Now that you’ve gotten over the hurdle of publishing your book, you’re left wondering how to go about marketing a self-published book. Any product, new or old, requires relentless publicizing. Good marketing can make or break sales. The same is true for a self-published book. Creating a quality product, developing an online presence, contacting media and relevant advertising forums, establishing connections with retailers, and performing readings are all ways to bring your book to the forefront.
Despite any marketing you may do, if you do not have a good product on your hands, you can forget achieving any real success. It is not enough to advertise well. You as an author must be confident that there will be a demographic for your book before you embark upon custom book printing. Test the waters. Have family, friends, and colleagues review your book. Naturally, the guts, the actual content of the book are most important, but does your design really resonate too? Are you asking a fair price? Conduct research, expect brutal honesty from people, and tweak accordingly. This all should have been done prior to publishing, but going through the motions for a second time doesn’t hurt and is important to do before marketing a self-published book.
Next, establish on online presence. Having a website is useful for marketing a self-published book. Social media presence in this day and age is a must. Engage people through relevant forums, tweet at readers, book reviewers, fellow authors, local bookstores, and publishers on Twitter, and create organic online conversation. This does not mean regurgitating the same blurb repeatedly about your book. Find a way to make the conversation unique and intriguing in relation to your work.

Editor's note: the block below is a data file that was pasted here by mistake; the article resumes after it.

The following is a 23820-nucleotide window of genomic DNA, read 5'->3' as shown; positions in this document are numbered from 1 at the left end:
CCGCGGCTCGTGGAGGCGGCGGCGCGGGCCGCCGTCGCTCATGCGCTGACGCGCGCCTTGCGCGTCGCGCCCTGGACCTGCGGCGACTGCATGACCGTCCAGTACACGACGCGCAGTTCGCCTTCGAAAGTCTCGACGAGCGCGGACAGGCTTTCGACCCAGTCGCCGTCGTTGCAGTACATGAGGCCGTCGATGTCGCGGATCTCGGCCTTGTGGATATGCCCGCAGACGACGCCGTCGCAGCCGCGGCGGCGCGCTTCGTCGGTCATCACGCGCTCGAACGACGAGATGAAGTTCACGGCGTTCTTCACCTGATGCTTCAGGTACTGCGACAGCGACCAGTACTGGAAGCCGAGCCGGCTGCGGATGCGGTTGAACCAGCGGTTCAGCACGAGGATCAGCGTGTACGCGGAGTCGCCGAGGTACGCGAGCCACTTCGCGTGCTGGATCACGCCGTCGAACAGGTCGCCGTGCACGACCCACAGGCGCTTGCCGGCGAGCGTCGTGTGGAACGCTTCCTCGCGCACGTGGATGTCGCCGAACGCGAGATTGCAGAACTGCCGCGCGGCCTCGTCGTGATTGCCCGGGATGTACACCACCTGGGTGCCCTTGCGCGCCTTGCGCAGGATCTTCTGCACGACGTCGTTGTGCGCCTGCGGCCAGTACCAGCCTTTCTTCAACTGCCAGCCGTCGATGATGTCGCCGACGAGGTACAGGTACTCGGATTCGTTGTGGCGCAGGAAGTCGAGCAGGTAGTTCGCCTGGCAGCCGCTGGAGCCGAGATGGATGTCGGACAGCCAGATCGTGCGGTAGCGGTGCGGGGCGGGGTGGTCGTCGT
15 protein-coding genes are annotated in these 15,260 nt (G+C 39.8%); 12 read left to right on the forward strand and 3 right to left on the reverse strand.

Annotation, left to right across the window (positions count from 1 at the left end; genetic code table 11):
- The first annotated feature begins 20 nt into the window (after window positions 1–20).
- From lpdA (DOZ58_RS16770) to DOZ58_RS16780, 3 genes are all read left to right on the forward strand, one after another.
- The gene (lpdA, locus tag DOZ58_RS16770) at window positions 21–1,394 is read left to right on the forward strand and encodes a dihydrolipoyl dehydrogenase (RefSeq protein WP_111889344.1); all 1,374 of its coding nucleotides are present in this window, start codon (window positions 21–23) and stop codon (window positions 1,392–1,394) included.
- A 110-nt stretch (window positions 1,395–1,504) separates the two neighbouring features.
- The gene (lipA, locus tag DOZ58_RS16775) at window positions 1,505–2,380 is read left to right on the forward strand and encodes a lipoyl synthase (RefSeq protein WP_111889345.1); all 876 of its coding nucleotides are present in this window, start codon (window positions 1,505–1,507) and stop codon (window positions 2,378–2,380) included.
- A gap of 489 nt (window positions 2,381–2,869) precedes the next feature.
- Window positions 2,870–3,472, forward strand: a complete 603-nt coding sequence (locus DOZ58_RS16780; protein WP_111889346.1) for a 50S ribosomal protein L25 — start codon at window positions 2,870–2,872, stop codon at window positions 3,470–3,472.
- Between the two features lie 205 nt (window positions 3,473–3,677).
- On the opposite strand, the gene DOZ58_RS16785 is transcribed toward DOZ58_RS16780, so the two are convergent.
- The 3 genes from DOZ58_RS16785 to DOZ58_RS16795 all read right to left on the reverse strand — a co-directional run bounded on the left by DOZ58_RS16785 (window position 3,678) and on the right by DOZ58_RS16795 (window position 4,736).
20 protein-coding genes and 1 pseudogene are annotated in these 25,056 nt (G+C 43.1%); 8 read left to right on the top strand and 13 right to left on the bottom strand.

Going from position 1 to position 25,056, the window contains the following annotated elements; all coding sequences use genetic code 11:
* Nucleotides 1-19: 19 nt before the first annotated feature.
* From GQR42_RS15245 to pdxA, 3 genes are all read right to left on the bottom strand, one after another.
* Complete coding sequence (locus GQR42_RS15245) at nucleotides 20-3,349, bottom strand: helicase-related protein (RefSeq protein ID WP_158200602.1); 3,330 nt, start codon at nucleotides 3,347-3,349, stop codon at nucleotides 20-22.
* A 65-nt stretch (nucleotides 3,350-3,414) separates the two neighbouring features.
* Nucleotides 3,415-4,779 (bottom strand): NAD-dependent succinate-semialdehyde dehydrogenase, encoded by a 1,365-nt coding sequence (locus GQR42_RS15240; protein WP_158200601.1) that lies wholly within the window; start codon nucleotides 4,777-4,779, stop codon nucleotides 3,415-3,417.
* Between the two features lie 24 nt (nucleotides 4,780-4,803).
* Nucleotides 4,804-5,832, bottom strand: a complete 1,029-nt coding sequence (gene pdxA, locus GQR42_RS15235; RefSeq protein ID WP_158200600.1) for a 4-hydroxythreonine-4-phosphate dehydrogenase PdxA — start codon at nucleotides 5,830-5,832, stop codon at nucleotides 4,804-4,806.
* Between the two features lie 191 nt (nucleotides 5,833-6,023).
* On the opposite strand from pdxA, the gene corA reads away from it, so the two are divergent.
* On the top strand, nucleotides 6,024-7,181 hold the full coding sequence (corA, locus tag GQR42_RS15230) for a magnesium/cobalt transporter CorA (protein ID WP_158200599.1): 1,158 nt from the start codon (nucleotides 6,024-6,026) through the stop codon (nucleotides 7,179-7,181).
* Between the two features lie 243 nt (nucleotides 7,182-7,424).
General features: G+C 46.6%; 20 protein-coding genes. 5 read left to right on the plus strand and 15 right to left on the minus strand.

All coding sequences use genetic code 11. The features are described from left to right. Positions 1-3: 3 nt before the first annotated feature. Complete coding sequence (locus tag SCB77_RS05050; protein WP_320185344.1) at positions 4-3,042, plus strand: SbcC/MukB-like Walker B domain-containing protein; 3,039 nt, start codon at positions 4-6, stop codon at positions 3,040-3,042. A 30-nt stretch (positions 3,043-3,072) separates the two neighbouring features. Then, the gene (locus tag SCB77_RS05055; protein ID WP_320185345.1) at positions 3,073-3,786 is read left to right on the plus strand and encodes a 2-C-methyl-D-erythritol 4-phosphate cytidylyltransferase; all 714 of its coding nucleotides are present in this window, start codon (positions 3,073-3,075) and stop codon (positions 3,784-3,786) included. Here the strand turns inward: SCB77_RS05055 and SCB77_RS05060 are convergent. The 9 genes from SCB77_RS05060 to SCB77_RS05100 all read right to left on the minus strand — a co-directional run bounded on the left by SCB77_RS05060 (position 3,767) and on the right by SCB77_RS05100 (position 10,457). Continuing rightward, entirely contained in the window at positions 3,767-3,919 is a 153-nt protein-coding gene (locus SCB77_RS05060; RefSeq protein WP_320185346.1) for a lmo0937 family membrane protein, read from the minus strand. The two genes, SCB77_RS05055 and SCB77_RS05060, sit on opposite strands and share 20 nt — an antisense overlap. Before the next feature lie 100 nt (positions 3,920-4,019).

Contacting book reviewers is another way to attract positive attention. You may not make it into NY Times Books section (yet) or as a feature story through NPR, but there are plenty of blogs on both a local and national level that want to work with self-published authors and whose passions lie in promoting “the little guy.” GoodReads is a fantastic public forum with over 30 million book-loving members. This is an often overlooked strategy for marketing a self-published book.
You will find that most bookstore owners really love books. And as much as they love books, they love the people who write them and who take the initiative to make something of their writing. Amazon and Barnes and Noble may be next to impossible, but you should speak with a local bookstore owner about their process for acquiring new material, what they look for, and if they have in interest in picking up your self-published book. Plenty of cafes, universities, and independent bookstores have open mic nights. Signing up to read an excerpt from your published piece is yet another way to share your writing with the public and is an excellent strategy for marketing a self-published book.
Custom book printing is not always easy. It comes with hard work and does not always ensure prosperity. But if you have confidence and are willing to put in the time, there’s a much greater chance that you will find the success you are looking for.
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